Ernesto Fonseca Carrillo

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Ernesto Fonseca Carrillo
Born August 1, 1930
Santiago de los Caballeros, Badiraguato, Sinaloa, Mexico[1]
Occupation Drug lord of the Guadalajara Cartel.
Known for Illegal drug trade
Partner(s) Miguel Ángel Félix Gallardo, Rafael Caro Quintero, Amado Carrillo Fuentes.
Arrested on April 7, 1985
This name uses Spanish naming customs: the first or paternal family name is Fonseca and the second or maternal family name is Carrillo.

Ernesto Fonseca Carrillo (born August 1, 1930),[2] also known by his alias Don Neto, is a former Mexican narcotics trafficker, operating as leader of the Guadalajara Cartel alongside Miguel Ángel Félix Gallardo and Rafael Caro Quintero. Fonseca had been involved with smuggling since the early 1970s, primarily in Ecuador, later moving his operations to Mexico.[3]

The United States Drug Enforcement Administration (DEA) in 1982 indicted Fonseca in a money laundering operation in San Diego. Prior to the DEA receiving permission to wiretap the phones where Fonseca was believed to be hiding, Fonseca fled back to Mexico becoming a fugitive. On April 7, 1985, Fonseca and his security were located in Puerto Vallarta by the Mexican Army, his villa was surrounded and he eventually surrendered.[3]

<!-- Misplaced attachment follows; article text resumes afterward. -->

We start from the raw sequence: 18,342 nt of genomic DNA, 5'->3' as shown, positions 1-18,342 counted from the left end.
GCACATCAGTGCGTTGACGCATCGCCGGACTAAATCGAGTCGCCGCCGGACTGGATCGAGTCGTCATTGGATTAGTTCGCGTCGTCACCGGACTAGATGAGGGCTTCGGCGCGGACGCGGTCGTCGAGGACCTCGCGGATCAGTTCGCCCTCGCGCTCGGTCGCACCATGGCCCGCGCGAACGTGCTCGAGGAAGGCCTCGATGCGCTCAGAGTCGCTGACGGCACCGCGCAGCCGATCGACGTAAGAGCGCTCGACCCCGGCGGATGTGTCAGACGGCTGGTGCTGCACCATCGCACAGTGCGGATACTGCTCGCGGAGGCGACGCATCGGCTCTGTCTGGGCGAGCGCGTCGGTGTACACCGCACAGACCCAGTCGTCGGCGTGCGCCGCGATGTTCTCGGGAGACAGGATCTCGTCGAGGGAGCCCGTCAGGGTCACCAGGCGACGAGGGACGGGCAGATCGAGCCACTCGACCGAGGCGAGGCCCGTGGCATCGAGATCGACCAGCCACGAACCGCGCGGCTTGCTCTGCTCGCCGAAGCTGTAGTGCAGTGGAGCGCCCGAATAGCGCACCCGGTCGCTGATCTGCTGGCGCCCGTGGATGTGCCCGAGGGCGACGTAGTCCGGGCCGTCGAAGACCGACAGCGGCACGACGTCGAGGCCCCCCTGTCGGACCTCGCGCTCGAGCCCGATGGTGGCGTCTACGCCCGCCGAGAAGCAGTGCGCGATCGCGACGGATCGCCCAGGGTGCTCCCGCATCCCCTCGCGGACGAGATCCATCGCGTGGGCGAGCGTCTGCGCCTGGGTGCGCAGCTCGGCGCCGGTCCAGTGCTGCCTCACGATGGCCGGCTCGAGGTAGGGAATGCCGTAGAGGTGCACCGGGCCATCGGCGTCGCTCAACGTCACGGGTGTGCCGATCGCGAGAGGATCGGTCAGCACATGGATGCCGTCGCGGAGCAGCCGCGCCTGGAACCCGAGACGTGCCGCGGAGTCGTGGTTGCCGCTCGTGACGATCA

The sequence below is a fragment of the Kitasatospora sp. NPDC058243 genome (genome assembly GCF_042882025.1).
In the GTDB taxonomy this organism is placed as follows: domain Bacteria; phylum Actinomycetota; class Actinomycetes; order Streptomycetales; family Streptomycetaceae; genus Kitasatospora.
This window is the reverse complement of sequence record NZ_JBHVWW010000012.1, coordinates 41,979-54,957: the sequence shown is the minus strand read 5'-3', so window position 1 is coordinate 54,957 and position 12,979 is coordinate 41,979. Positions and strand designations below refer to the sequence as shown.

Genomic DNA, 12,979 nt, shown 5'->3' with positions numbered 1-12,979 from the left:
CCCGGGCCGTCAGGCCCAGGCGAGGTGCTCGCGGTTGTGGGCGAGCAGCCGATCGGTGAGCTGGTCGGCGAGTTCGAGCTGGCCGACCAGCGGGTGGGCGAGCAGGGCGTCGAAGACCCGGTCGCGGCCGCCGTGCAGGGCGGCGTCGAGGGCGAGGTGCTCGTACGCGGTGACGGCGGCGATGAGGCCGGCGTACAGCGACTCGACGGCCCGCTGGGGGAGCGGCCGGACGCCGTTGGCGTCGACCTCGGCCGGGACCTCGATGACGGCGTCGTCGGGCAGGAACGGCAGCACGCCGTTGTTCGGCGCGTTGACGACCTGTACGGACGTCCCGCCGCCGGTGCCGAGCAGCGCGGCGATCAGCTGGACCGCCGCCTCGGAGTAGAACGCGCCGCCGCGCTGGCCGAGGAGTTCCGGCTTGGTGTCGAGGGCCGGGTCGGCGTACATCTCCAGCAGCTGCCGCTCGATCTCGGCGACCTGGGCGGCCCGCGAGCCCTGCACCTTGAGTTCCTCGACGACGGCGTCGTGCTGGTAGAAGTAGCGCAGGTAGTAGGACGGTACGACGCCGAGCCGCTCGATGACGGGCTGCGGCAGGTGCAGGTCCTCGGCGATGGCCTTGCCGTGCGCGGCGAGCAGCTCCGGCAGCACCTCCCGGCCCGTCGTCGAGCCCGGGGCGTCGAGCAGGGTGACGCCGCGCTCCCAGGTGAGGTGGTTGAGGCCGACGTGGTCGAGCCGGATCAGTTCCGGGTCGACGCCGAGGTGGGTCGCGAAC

Fonseca was later linked to, and admitted taking part in the 1985 murder of DEA agent Enrique Camarena, who was kidnapped and tortured by the Guadalajara cartel. Fonseca did not admit to killing Camarena and stated he was outraged that the agent was beaten. Fonseca would eventually be found guilty of the murder by the Mexico judicial system. He was ultimately convicted and sentenced to 40 years in prison. However, Fonseca was never extradited to the United States to stand trial.[3]

Fonseca is the uncle of former Juarez Cartel leader, Amado Carrillo Fuentes.[4]


  1. ^ "Cuna de narcos se hunde en la miseria". El Universal (in Spanish). 20 February 2011. Retrieved 1 May 2012. 
  2. ^ "DEA Fugitives, Los Angeles Fugitives, FONSECA-CARRILLO". United States Drug Enforcement Administration. 
  3. ^ a b c Nash, Jay Robert (1993). World Encyclopedia of Organized Crime. De Capo Press. p. 167. ISBN 0-306-80535-9. 
  4. ^ Chepesiuk, Ron (2003). The Bullet Or the Bribe: Taking Down Colombia's Cali Drug Cartel. Greenwood Publishing. p. 112. ISBN 0-275-97712-9. 

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